Pakistan on says no one faction should be allowed to take power in Afghanistan. Pakistan's foreign ministry made the comment after Northern Alliance troops took control of the northern Afghan city of Mazar-e-Sharif.
Northern Alliance troops moved quickly Saturday to assert their control over areas surrounding Mazar-e-Sharif. Alliance commanders say they captured Hairatan, a town along the Afghan border with Uzbekistan.
With the capture of Mazar-e-Sharif, Northern Alliance forces now have direct supply lines north to Uzbekistan and control over the major airport in northern Afghanistan.
Reacting to the Northern Alliance victory, Pakistan's foreign ministry spokesman Aziz Khan said Islamabad would like to see a broad-based coalition run any post-Taleban government in Afghanistan. "Pakistan would like to see a permanent solution to the Afghan problem so that a government that is broad-based and multi-ethnic and acceptable to the Afghan people is established there," Mr. Aziz said.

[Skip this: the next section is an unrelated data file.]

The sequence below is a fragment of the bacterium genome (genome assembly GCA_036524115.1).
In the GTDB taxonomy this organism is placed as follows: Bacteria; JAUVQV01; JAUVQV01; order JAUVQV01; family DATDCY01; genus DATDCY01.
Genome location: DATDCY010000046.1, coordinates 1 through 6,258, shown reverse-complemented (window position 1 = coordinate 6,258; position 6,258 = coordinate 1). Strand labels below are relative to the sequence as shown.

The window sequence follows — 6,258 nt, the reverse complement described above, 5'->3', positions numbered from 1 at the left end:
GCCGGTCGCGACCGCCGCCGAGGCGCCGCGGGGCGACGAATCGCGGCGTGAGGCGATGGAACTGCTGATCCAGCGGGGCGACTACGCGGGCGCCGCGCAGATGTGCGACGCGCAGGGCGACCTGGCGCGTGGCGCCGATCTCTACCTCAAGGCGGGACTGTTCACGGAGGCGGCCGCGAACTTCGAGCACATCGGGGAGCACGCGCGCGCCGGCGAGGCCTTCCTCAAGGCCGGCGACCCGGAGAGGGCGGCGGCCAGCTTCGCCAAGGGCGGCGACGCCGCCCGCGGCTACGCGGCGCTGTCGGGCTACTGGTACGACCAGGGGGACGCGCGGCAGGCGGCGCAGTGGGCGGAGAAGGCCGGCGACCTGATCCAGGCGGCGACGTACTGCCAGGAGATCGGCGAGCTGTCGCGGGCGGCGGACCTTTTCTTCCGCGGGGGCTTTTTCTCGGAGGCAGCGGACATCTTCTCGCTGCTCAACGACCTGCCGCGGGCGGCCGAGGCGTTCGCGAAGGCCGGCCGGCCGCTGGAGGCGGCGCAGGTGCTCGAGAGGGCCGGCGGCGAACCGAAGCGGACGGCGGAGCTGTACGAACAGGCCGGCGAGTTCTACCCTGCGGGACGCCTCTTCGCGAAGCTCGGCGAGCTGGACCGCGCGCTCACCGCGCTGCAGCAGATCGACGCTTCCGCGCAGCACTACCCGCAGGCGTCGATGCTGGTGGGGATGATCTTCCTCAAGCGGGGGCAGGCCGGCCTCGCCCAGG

Mr. Khan also says no one faction should be allowed to take the capital, Kabul.
His comments came as U.S. B-52 bombers shifted their strikes away from the northern city on Saturday to Taleban front line positions north of Kabul. Taleban authorities say they withdrew from their positions around Mazar-e-Sharif on Friday because of the heavy U.S. bombing strikes.
The Afghan Islamic press which has close ties to Taleban authorities says 133 civilians were killed when U.S. bombs fell on three villages in Khakrez district, in Kandahar province. The report cannot be independently confirmed.
Now that they control Mazar-e-Sharif, Northern Alliance commanders say they are planning to move south to capture the town of Pul-i-Khumri, on the main road south to Kabul. Alliance commanders say the capture of the northern province of Kunduz which borders Tajikistan is also a top priority.